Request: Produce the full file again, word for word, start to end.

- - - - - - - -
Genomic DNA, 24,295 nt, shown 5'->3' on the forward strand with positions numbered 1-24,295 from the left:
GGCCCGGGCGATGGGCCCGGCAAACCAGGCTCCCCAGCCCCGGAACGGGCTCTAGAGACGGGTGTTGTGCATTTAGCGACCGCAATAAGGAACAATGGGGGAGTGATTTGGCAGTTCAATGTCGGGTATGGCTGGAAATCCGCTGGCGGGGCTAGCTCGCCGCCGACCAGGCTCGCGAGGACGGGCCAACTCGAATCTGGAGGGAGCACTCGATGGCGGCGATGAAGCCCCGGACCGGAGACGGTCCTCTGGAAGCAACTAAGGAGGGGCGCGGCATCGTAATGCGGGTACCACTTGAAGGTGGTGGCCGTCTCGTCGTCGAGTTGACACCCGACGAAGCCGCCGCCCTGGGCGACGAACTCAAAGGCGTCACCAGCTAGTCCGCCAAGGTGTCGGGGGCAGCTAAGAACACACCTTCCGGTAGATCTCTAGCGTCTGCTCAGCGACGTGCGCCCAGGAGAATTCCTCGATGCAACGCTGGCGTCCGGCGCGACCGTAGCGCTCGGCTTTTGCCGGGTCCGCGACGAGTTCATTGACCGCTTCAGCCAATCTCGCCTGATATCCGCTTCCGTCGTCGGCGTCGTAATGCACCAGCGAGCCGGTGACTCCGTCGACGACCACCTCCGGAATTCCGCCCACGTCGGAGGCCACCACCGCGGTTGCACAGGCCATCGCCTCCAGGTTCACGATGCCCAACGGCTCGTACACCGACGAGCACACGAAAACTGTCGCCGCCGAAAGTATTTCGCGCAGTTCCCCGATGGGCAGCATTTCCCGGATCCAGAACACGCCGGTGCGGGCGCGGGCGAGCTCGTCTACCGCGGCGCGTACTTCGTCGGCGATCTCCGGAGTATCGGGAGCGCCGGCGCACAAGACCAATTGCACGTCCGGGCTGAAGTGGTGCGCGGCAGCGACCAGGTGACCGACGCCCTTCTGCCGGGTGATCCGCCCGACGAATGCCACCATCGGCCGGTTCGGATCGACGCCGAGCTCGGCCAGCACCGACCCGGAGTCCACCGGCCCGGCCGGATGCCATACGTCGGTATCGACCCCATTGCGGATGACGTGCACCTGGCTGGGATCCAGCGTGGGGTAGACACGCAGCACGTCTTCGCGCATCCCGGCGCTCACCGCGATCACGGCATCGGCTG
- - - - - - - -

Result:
Genomic DNA, 24,295 nt, shown 5'->3' on the forward strand with positions numbered 1-24,295 from the left:
GGCCCGGGCGATGGGCCCGGCAAACCAGGCTCCCCAGCCCCGGAACGGGCTCTAGAGACGGGTGTTGTGCATTTAGCGACCGCAATAAGGAACAATGGGGGAGTGATTTGGCAGTTCAATGTCGGGTATGGCTGGAAATCCGCTGGCGGGGCTAGCTCGCCGCCGACCAGGCTCGCGAGGACGGGCCAACTCGAATCTGGAGGGAGCACTCGATGGCGGCGATGAAGCCCCGGACCGGAGACGGTCCTCTGGAAGCAACTAAGGAGGGGCGCGGCATCGTAATGCGGGTACCACTTGAAGGTGGTGGCCGTCTCGTCGTCGAGTTGACACCCGACGAAGCCGCCGCCCTGGGCGACGAACTCAAAGGCGTCACCAGCTAGTCCGCCAAGGTGTCGGGGGCAGCTAAGAACACACCTTCCGGTAGATCTCTAGCGTCTGCTCAGCGACGTGCGCCCAGGAGAATTCCTCGATGCAACGCTGGCGTCCGGCGCGACCGTAGCGCTCGGCTTTTGCCGGGTCCGCGACGAGTTCATTGACCGCTTCAGCCAATCTCGCCTGATATCCGCTTCCGTCGTCGGCGTCGTAATGCACCAGCGAGCCGGTGACTCCGTCGACGACCACCTCCGGAATTCCGCCCACGTCGGAGGCCACCACCGCGGTTGCACAGGCCATCGCCTCCAGGTTCACGATGCCCAACGGCTCGTACACCGACGAGCACACGAAAACTGTCGCCGCCGAAAGTATTTCGCGCAGTTCCCCGATGGGCAGCATTTCCCGGATCCAGAACACGCCGGTGCGGGCGCGGGCGAGCTCGTCTACCGCGGCGCGTACTTCGTCGGCGATCTCCGGAGTATCGGGAGCGCCGGCGCACAAGACCAATTGCACGTCCGGGCTGAAGTGGTGCGCGGCAGCGACCAGGTGACCGACGCCCTTCTGCCGGGTGATCCGCCCGACGAATGCCACCATCGGCCGGTTCGGATCGACGCCGAGCTCGGCCAGCACCGACCCGGAGTCCACCGGCCCGGCCGGATGCCATACGTCGGTATCGACCCCATTGCGGATGACGTGCACCTGGCTGGGATCCAGCGTGGGGTAGACACGCAGCACGTCTTCGCGCATCCCGGCGCTCACCGCGATCACGGCATCGGCTG